by David Mead
March 24, 2012-- Chipping Norton Theatre, Chipping Norton, UK
Can there be a prettier town to go to watch ballet than Chipping Norton in the heart of the English Cotswolds? The town’s small theatre has a reputation that far outstrips its size and has become a regular venue on Ballet Central’s tours. Not only was this year’s Chippy (as the town is affectionately known) programme nicely varied, I reckon the dancers, all final year students from London’s Central School of Ballet gaining invaluable performance experience, looked the best for a several years.
Proceedings opened with the welcome return of Ballet Central founder Christopher Gable’s bright and uplifting neo-classical “Celebration”, first seen in 1995. Music Director Philip Feeney’s score is as uplifting as the dance, the tone set almost immediately by the sound of a triumphant bell immediately following the first notes from the piano. Incidentally, how nice it is to see a group such as Ballet Central dancing to live music. Several of the pieces performed, including this, had Feeney live on piano alongside recordings of the other instruments. “Celebration” is essentially about partnering, and while there may be no story as such, there was often clearly a dialogue going on. This was certainly true in a boisterous male duet, but especially so whenever Yuumi Ueno and Andrew McNichol came together. In a later pas de deux in particular their faces and bodies screamed meaning. These two were to shine the whole afternoon.
Ueno and McNichol again stole the show in Sherrill Wexler’s “Encuentros”, a Spanish-inspired number about relationships for three couples. They did not just dance together. Their faces were so alive. The way McNichol in particular looked at his partner, never, it seemed, taking his eyes off her, suggested a real emotional connection between them. A special mention too for Richard Geller’s quite stunning yellow and black costumes; the ladies’ gowns, with their lacy tops and flowing bottoms would grace any ball.
Rambert Dance Company ex-dancer and now Rehearsal Director Michaela Polley can usually be relied on to come up with something impressive, and her new “Circle of Five” is no exception. The choreography is sleek, yet athletic, sparky and edgy. It matches Feeney’s percussive, often aggressive score all the way. Polley really pushes her dancers with some on-the-edge balances and extensions, but the whole cast (Ariadna Llussa Sanz, Yuumi Ueno, Andrew McNichol, Jacob Wye and Tetsuo Yamamoto) threw themselves into it fully. The energy was immense. “Circle of Five” is a fabulous piece that I would sit through again and again quite happily.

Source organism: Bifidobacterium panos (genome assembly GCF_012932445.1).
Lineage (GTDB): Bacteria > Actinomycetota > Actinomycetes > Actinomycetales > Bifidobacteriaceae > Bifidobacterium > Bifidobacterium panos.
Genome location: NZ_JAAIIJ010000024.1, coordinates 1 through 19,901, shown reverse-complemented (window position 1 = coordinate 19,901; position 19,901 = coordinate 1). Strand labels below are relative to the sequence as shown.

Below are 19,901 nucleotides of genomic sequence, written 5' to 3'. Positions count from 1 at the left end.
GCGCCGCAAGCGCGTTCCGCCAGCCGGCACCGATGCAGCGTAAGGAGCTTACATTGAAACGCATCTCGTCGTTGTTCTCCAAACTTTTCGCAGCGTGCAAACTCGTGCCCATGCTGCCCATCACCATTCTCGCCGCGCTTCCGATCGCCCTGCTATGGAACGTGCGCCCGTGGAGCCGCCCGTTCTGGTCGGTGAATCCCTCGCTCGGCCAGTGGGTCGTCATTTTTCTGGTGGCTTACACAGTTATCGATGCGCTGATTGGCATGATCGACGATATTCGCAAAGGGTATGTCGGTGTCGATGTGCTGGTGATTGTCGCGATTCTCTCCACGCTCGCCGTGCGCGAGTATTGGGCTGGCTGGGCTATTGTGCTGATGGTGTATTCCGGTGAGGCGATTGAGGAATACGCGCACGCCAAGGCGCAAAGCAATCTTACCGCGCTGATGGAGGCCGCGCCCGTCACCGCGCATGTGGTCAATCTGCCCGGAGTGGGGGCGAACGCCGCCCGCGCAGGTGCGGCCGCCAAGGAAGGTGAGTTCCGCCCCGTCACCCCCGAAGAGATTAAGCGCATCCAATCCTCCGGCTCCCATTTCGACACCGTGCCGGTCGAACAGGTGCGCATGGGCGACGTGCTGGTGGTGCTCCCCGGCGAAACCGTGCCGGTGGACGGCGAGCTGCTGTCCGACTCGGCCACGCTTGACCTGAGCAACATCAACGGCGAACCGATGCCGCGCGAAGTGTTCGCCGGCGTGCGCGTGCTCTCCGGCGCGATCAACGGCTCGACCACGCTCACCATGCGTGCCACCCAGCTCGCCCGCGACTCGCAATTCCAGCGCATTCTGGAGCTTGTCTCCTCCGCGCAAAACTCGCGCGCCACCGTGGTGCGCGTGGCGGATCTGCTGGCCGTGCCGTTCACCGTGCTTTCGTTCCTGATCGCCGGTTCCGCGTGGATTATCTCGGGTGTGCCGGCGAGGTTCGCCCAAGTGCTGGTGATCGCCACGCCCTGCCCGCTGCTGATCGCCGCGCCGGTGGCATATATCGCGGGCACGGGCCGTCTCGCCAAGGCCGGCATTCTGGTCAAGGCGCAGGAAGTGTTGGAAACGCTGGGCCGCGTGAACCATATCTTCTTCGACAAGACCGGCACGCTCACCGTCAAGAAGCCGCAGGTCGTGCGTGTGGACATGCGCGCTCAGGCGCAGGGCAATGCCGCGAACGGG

The dancers are from the Central School of Ballet, of course, and out and out classicism came in the form of the Pas de Trois from “Swan Lake”. Shinnosuke Mitsutomo showed some impressive leaps, despite clearly having to rein himself in so that he stayed on the small stage, and Irène Savary showed a nice line, with particularly soft and expressive arms. David Fielding’s “Six Chamber Dances” is an altogether more reflective ballet playing with three couples and some edgy partnering that hints at rivalry and friction. It’s a beautifully constructed piece that only emphasises what a loss to ballet it was when he died of cancer in 2008, aged just 35. Even more contemporary in nature, although still remaining mostly quite flowing, Sara Matthews’ “And Then Their Hopes Soared” was neatly danced without ever really taking off.
Rounding off the programme was Matthew Hart’s witty “Whodunnit?” In this ballet version of the well-known board game the characters are guests of the suave and unsuspecting Mr. Black (Andrew Monaghan). Unsuspecting, because it seems all his guests have a reason for doing away with their host.
Each guest arrives wreathed in smiles, yet armed with a cleverly concealed weapon. The characterisations are a delight, each taking inspiration from the names. Tatiana Tsvetkova as Miss Scarlet was the epitome of a scatty dumb blonde, Ben Owen’s Professor Plum was eccentric if not quite mad, Tetsuo Yamamoto’s pith helmeted Colonel Mustard was straight off the Coleman’s jar, and as Miss Peacock, Irène Savary strutted around most appropriately, all airs and graces. Best of all (again!) though was Andrew McNichol’s bible hugging, cross always in hand, Reverend Green; on the surface the perfect vicar. But he made it very clear that never far away was another person entirely, and when he turned that cross upside down to become a dagger, those sweet eyes and innocent smile changed to ones of darkness and evil intent.
Hart presents a series of scenes showing each as the murderer, before the guilty one is finally revealed. Silent movie-style storyboards are used to tell us which scenario we were seeing (“Professor Plum in the Billiard Room with the lead pipe” etc). The whole audience enjoyed the fun that ensued although I’m not sure the kids got all the jokes. The adults certainly did. But this is not Agatha Christie’s “Murder on the Orient Express” and they didn’t all have a hand in the dirty deed. So whodunnit? Sorry, all I’m saying is that there is a surprise twist. You will have to go and see!
Ballet Central’s extensive UK tour continues to Tonbridge, Cambridge, Canterbury, Salford, Grantham, Leeds, Yeovil, Chelmsford, Bracknell, Newbury, Corby, St. Andrews, Andover, Hexham, Frome, Bridport, London (Linbury Theatre, Royal Opera House), Crawley, and London (Bloomsbury Theatre); plus one overseas date in Amsterdam. Repertory varies. See www.balletcentral.co.uk for dates.
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